Rigorous Policy Pilots: Experimentation in the Administration of the Law
63 Pages Posted: 25 Jan 2019 Last revised: 9 Oct 2019
Date Written: January 9, 2019
Rigorous tests are being used every day to develop effective medical treatments, drive consumer engagement, and, more generally, discover what works. But so far, rigorous policy piloting — temporarily introducing a change in law or policy in order to learn from it using well-designed and well-implemented methods — has not been used widely because of the perception that policy experimentation is unfair and possibly illegal, difficult, and rare. This Essay draws upon case law and agency practice to show that, to the contrary, rigorous policy pilots are presumptively legal, feasible, and increasingly common, proceeding in several steps. First, it finds that many kinds of pilots, including those that vary internal agency processes, or which are opt-in are unlikely to be controversial. But a review of relevant cases suggests that courts are likely to uphold even pilots that treat like members of a population differently, including through randomization, when they advance learning. Further, it finds experimentation, by itself, to be unlikely to create special procedural or substantive hurdles. Second, it finds that agencies are engaging in a range of rigorous piloting activities to fill informational gaps in policy- and law- making, some of which simulate and others which effect policy variation on a temporary basis, and that developments such as the growth of open data are making such forms of information gathering easier. It draws from agency experience to develop a framework for proposing a policy pilot and identify steps that would further support the use of rigorous pilots. A companion online appendix applies this framework to propose several rigorous pilots that the United States Patent and Trademark Office (“USPTO”), building on its already strong tradition of piloting, could try to evolve its own policies and practices with respect to patent quality (through the robust vetting of applications in view of non-patent literature and team/time examination on demand) and inclusion in innovation (through automated error correction and addressing gender bias in examination).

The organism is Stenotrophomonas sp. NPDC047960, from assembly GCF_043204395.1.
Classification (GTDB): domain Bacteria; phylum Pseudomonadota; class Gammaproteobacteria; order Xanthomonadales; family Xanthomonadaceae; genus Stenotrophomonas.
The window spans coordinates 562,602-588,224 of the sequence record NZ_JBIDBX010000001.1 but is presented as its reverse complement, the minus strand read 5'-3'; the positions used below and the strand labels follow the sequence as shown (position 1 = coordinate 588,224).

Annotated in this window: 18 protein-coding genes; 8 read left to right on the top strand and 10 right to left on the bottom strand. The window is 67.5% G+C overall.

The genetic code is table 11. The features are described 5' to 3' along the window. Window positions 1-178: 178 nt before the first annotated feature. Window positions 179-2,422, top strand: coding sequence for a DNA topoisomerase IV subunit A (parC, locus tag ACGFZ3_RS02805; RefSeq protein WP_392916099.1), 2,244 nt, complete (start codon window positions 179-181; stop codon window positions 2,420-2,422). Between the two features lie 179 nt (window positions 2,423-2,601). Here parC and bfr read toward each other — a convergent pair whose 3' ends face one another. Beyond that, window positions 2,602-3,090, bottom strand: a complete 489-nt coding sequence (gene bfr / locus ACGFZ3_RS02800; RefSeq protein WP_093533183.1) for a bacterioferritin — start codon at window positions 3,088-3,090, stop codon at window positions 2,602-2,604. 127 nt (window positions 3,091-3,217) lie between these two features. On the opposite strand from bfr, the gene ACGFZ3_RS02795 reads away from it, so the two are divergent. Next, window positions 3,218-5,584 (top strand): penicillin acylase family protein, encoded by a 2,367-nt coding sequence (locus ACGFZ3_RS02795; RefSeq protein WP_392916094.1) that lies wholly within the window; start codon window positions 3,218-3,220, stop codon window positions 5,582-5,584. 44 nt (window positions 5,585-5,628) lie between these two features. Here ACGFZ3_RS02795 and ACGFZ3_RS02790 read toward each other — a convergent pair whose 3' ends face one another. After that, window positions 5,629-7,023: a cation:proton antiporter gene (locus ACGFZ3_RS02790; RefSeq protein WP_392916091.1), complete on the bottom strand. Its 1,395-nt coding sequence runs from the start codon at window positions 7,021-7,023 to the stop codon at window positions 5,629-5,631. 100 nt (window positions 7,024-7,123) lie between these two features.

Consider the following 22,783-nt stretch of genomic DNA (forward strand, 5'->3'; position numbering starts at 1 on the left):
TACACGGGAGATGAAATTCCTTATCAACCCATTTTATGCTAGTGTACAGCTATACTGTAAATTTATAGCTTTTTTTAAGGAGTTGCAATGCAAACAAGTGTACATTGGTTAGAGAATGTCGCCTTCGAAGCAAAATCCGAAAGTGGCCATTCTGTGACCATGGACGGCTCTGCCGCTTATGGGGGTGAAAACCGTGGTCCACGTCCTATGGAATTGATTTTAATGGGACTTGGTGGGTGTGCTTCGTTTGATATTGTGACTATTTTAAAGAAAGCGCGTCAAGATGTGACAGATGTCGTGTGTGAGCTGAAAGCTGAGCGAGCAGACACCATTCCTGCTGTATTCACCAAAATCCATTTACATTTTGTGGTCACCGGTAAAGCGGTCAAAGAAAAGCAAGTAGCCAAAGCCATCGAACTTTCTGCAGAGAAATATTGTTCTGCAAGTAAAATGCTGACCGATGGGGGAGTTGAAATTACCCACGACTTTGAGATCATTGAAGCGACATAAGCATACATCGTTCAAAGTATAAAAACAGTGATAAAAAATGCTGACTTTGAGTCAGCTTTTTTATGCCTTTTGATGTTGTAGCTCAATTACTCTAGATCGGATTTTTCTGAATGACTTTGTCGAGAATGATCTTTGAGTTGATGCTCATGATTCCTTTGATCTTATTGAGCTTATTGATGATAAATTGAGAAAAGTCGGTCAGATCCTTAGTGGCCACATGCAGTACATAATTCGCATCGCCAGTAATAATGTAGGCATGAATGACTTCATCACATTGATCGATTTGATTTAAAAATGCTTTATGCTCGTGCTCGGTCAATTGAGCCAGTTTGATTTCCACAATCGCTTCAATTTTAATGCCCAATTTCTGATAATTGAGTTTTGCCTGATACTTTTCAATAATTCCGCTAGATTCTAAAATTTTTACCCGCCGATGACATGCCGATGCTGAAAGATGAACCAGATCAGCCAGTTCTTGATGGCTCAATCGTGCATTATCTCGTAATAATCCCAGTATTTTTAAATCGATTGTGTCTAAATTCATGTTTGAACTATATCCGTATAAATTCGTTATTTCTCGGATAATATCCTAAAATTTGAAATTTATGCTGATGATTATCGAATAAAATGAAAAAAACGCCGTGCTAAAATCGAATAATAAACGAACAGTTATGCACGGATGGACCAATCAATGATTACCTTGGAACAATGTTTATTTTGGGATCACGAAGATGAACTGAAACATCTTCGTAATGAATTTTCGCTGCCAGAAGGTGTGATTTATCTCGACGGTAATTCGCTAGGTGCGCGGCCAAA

Keywords: patents, patentable subject matter, empirical legal studies
JEL Classification: K20, L51, O31, O34
Suggested Citation: Suggested Citation